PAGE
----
VITAL STATISTICS OF SMART CARDS


According to market estimates, 113.4 million smart cards were shipped worldwide in 1991, doubling to 256 million in 1992, with shipments exceeding 1.2 billion in 1995 In 1995, 3.5 digital mobile phone subscribers around the world began initiating calls with smart cards. In the US in 1996, over 3 million stored value cards were issued for use in Atlanta during the Centennial Olympic games. The majority of smart cards are used in Europe. In France, leading banks have already issued 20 million smart cards to function as credit and debit vehicles. In Germany the entire population of more than 80 million people is being issued smart cards containing health insurance eligibility information. Though the majority of smart cards are used in Europe, the French and the German smart cards markets are reaching a saturation and will have to adapt to the relatively small changes to adapt the market. 2 billion smart cards are predicted to be circulation by the year 2000. About 440 million smart cards are in use around the world, with 3.8 billion smart cards expected by 2001. There are predictions that the new multifunction smart card will be worth $1.8 billion by 2004. . According to sources, if the banking sector were to convert to the new generation of smart cards, it would have to recall one billion cards in 150 countries and alter 14 million points of sale locations and 500,00 ATM'S. Security solution provider SC2 has launched a new contactless smart card system based on Infineon's microcontroller platform. Hitachi Ltd. has produced the smallest RFID (Radio Frequency Identification) chip in the world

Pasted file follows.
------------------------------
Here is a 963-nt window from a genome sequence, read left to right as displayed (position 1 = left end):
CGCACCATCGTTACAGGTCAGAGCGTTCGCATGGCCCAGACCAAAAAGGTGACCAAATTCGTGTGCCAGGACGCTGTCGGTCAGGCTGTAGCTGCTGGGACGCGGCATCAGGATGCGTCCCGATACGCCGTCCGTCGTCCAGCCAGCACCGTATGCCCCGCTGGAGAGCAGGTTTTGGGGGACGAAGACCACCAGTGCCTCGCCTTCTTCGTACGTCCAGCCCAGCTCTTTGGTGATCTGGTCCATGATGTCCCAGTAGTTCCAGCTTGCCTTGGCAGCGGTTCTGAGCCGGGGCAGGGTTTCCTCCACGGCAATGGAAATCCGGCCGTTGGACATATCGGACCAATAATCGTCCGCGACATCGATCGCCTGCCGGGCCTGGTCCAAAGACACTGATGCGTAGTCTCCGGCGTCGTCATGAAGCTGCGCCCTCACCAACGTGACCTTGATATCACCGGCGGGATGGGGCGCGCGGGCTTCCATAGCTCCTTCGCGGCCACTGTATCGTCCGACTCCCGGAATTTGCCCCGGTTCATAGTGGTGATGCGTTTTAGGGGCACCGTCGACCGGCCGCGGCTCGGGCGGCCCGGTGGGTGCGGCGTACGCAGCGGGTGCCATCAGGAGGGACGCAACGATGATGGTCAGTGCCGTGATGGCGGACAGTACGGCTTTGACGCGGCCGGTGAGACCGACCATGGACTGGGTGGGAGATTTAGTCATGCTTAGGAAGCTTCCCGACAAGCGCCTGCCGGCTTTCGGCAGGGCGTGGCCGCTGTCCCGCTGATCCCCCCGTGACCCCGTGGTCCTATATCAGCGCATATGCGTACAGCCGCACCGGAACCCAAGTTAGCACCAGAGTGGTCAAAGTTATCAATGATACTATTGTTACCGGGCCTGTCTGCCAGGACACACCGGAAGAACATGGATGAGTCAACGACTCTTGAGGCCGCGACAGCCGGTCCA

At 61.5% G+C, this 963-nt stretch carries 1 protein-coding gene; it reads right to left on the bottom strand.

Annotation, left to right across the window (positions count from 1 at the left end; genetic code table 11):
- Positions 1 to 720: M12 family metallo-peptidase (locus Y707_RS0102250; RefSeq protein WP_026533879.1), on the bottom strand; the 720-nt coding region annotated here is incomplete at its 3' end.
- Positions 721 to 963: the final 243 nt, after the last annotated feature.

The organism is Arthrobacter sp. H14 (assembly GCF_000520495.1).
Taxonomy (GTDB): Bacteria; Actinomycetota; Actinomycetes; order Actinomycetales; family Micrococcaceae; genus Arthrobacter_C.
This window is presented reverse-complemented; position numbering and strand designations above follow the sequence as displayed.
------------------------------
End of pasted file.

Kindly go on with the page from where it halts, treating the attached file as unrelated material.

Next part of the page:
USES OF SMART CARDS IN TODAYS WORLD


Streamlining Healthcare services

Note: Not to be printed without permission

62

Uploaded for http://www.linny.org/forum/


Smart cards are useful in a wide range of situation in the medical field. Medical cards Advantages Health Insurance card Reduces routine paper work Eliminates errors and Fraud Speeds up payment and claim processes Inexpensive equipments set up Medical File Access Card Patient controls doctors access to information Patients medical history readily available using a single process Pharmacists has access to prescription information only Allows automatic check for medical incompatibility